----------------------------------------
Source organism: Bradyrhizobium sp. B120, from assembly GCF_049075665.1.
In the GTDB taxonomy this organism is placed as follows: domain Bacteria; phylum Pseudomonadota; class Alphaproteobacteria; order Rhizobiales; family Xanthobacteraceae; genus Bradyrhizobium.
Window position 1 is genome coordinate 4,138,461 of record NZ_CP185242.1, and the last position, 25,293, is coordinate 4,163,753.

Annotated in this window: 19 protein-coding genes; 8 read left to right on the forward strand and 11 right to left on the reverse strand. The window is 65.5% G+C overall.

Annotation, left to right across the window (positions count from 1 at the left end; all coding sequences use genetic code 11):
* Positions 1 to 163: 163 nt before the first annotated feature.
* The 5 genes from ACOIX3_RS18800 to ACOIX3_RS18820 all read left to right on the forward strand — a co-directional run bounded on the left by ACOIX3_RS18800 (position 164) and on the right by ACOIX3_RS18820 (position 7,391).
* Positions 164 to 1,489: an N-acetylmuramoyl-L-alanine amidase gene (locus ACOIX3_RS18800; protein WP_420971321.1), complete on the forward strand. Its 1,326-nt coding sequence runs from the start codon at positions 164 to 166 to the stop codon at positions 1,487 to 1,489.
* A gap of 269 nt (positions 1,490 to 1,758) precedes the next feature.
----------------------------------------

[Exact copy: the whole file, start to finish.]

Source organism: Bradyrhizobium sp. B120, from assembly GCF_049075665.1.
In the GTDB taxonomy this organism is placed as follows: domain Bacteria; phylum Pseudomonadota; class Alphaproteobacteria; order Rhizobiales; family Xanthobacteraceae; genus Bradyrhizobium.
Window position 1 is genome coordinate 4,138,461 of record NZ_CP185242.1, and the last position, 25,293, is coordinate 4,163,753.

Annotated in this window: 19 protein-coding genes; 8 read left to right on the forward strand and 11 right to left on the reverse strand. The window is 65.5% G+C overall.

Annotation, left to right across the window (positions count from 1 at the left end; all coding sequences use genetic code 11):
* Positions 1 to 163: 163 nt before the first annotated feature.
* The 5 genes from ACOIX3_RS18800 to ACOIX3_RS18820 all read left to right on the forward strand — a co-directional run bounded on the left by ACOIX3_RS18800 (position 164) and on the right by ACOIX3_RS18820 (position 7,391).
* Positions 164 to 1,489: an N-acetylmuramoyl-L-alanine amidase gene (locus ACOIX3_RS18800; protein WP_420971321.1), complete on the forward strand. Its 1,326-nt coding sequence runs from the start codon at positions 164 to 166 to the stop codon at positions 1,487 to 1,489.
* A gap of 269 nt (positions 1,490 to 1,758) precedes the next feature.